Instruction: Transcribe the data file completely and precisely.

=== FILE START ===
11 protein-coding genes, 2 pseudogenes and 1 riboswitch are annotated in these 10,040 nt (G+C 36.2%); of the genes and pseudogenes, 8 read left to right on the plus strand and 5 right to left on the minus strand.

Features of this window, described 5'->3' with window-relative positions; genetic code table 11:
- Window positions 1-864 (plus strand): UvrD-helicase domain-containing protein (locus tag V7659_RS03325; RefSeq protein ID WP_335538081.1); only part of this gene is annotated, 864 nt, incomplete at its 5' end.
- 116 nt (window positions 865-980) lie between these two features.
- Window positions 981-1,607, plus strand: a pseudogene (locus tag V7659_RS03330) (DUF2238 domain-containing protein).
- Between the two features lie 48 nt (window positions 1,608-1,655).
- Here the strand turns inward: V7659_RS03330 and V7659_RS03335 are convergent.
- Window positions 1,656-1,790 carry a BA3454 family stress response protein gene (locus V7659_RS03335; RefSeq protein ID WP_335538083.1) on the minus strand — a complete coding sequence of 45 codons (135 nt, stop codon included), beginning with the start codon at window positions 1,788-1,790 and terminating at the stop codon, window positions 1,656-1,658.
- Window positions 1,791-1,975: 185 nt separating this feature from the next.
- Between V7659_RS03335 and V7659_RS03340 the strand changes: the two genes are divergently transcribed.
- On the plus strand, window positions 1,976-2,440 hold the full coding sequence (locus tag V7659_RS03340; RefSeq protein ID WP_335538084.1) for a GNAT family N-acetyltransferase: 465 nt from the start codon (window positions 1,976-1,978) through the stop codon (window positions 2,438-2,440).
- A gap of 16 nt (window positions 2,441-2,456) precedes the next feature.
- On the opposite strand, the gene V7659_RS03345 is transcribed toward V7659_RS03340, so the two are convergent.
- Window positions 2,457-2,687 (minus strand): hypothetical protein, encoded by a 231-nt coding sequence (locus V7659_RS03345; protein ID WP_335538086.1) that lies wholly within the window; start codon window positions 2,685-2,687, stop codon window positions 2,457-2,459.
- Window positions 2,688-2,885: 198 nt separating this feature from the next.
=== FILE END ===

11 protein-coding genes, 2 pseudogenes and 1 riboswitch are annotated in these 10,040 nt (G+C 36.2%); of the genes and pseudogenes, 8 read left to right on the plus strand and 5 right to left on the minus strand.

Features of this window, described 5'->3' with window-relative positions; genetic code table 11:
- Window positions 1-864 (plus strand): UvrD-helicase domain-containing protein (locus tag V7659_RS03325; RefSeq protein ID WP_335538081.1); only part of this gene is annotated, 864 nt, incomplete at its 5' end.
- 116 nt (window positions 865-980) lie between these two features.
- Window positions 981-1,607, plus strand: a pseudogene (locus tag V7659_RS03330) (DUF2238 domain-containing protein).
- Between the two features lie 48 nt (window positions 1,608-1,655).
- Here the strand turns inward: V7659_RS03330 and V7659_RS03335 are convergent.
- Window positions 1,656-1,790 carry a BA3454 family stress response protein gene (locus V7659_RS03335; RefSeq protein ID WP_335538083.1) on the minus strand — a complete coding sequence of 45 codons (135 nt, stop codon included), beginning with the start codon at window positions 1,788-1,790 and terminating at the stop codon, window positions 1,656-1,658.
- Window positions 1,791-1,975: 185 nt separating this feature from the next.
- Between V7659_RS03335 and V7659_RS03340 the strand changes: the two genes are divergently transcribed.
- On the plus strand, window positions 1,976-2,440 hold the full coding sequence (locus tag V7659_RS03340; RefSeq protein ID WP_335538084.1) for a GNAT family N-acetyltransferase: 465 nt from the start codon (window positions 1,976-1,978) through the stop codon (window positions 2,438-2,440).
- A gap of 16 nt (window positions 2,441-2,456) precedes the next feature.
- On the opposite strand, the gene V7659_RS03345 is transcribed toward V7659_RS03340, so the two are convergent.
- Window positions 2,457-2,687 (minus strand): hypothetical protein, encoded by a 231-nt coding sequence (locus V7659_RS03345; protein ID WP_335538086.1) that lies wholly within the window; start codon window positions 2,685-2,687, stop codon window positions 2,457-2,459.
- Window positions 2,688-2,885: 198 nt separating this feature from the next.